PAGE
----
'It is NOT okay to be fat, Dr!' Should the NHS pay to treat obesity? – Express.co.uk POLL

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Figures show 29 percent of adults in England are now obese. Many experts now claim the belief obesity is self-inflicted is at odds with evidence that more than 200 genes – as well as social factors – can influence weight. Dr Peter Swinyard believes treating obesity as a medical condition under the NHS could reduce the illness. Speaking on ITV’s Good Morning Britain, he said: “Some people are programmed to be slim, some people are programmed to be fat.

“And if you have a lot of obese genes and you are in an environment which is the sort of obesogenic environment and the food companies are very pleased to sell you lots and lots of yummy things, then you’re going to be fat if you have those genes.

“There are over 600 identified genes which programme you for obesity.”

But diet guru Steve Miller disagreed with the doctor, accusing him of propagating an idea that “it’s okay to be fat”.

He said: “I think you’re complicating it, Dr.

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“Listen, no one is fat in a famine and there is always something we can do about it.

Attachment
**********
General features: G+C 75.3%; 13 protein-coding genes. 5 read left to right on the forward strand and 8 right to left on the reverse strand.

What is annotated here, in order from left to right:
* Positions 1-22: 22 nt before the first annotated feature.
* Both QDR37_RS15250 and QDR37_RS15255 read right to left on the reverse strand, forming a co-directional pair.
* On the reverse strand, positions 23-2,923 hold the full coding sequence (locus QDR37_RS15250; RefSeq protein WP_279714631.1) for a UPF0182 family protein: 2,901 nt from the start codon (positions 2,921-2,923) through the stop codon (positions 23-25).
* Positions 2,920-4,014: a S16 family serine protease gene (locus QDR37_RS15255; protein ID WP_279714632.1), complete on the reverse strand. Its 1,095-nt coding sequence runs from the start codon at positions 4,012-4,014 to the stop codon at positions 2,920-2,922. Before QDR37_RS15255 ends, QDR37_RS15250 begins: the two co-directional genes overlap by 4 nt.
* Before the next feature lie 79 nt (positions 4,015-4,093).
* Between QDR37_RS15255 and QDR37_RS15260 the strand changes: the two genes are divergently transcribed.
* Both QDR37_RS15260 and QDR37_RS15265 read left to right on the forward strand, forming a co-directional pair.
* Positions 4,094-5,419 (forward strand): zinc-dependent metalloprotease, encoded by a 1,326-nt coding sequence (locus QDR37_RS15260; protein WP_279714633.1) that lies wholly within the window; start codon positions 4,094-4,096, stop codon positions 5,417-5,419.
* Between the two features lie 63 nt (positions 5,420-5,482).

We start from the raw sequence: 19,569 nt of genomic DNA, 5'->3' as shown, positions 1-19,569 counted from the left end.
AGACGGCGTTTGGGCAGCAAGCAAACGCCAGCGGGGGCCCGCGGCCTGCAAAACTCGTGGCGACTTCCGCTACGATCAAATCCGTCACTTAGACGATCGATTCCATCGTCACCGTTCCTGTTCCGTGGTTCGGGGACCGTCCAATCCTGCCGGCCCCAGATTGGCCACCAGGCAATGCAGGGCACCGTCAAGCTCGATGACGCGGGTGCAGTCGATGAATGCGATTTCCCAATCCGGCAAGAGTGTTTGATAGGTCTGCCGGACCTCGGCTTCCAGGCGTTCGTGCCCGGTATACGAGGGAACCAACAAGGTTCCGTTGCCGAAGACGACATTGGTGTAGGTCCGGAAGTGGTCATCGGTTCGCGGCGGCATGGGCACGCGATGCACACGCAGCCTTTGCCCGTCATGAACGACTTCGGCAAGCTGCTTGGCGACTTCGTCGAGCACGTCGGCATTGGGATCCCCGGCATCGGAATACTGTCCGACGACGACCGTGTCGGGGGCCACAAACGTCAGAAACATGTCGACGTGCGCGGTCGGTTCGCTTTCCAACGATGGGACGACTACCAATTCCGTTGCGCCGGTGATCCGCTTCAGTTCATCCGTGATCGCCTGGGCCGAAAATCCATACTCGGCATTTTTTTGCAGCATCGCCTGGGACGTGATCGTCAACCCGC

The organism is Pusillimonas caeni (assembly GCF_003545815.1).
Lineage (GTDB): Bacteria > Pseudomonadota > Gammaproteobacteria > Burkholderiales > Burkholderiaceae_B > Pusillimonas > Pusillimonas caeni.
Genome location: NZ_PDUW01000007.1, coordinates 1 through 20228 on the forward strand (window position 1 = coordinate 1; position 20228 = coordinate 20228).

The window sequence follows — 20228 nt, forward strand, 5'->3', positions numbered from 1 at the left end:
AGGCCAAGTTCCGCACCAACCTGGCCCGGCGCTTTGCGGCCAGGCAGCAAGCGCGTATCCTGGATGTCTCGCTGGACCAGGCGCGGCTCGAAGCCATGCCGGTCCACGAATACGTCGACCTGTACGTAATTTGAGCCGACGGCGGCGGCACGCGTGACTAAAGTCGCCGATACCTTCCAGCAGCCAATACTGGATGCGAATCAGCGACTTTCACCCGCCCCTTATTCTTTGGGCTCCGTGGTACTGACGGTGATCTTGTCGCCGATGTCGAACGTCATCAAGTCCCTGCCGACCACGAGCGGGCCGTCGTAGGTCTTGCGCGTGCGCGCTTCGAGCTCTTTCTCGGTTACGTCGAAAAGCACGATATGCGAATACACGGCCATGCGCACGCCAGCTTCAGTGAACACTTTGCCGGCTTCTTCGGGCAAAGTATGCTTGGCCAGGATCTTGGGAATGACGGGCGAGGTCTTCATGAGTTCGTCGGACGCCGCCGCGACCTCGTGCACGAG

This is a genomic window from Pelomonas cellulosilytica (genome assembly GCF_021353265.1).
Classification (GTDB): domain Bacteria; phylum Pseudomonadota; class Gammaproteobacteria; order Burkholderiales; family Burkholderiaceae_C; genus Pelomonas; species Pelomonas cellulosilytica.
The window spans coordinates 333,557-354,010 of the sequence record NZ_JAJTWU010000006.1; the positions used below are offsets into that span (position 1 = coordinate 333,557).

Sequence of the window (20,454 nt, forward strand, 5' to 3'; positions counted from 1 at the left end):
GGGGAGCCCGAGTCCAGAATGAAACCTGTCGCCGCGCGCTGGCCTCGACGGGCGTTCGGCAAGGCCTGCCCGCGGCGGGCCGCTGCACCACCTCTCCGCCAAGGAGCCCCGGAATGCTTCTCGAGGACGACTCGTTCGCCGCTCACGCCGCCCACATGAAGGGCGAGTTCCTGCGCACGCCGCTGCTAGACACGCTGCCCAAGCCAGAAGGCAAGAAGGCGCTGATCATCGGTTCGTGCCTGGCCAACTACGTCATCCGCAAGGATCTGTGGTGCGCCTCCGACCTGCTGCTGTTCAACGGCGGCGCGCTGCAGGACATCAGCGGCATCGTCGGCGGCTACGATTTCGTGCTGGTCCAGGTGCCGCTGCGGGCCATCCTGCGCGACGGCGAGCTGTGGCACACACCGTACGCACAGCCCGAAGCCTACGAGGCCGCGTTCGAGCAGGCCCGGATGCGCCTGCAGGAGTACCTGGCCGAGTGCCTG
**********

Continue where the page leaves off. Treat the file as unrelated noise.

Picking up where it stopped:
“And that’s not about me being horrible to people.

“It’s about giving people this morning the message that if you’re down about yourself because you are too fat, like I used to be, there is something you can do about it.

“I don’t think as a doctor you should be putting out the message that it’s okay to be fat.”

Professor John Wilding of Liverpool University and Vicki Mooney of the European Coalition for People living with Obesity said more people would seek medical help if obesity was reclassified.

They said in the British Medical Journal: “The Oxford Dictionary defines disease as ‘a disorder of structure or function… especially one that produces specific symptoms… and is not simply a direct result of physical injury’.

“Obesity, in which excess body fat has accumulated to such an extent that health may be adversely affected, meets that definition and the World Health Organisation has considered it a disease since 1936.”

The pair say that as body weight, fat distribution and risk of complications are strongly influenced by biology, “it is not an individual’s fault if they develop obesity”.

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They said: “But patients delay discussing obesity with their GP by an average of six years.

“This is perhaps because of the common misconception that ‘eat less and move more’ will cure obesity and that this will be their prescription.”

But Dr Richard Pile, of Herts Valleys Clinical Commissioning Group, said calling obesity a disease would encourage the fatalistic view that “genetics are destiny”.

He said: “If labelling obesity as a disease was harmless then it wouldn’t really matter.

“But self-determination is vital when it comes to individuals making the best decisions for themselves.”

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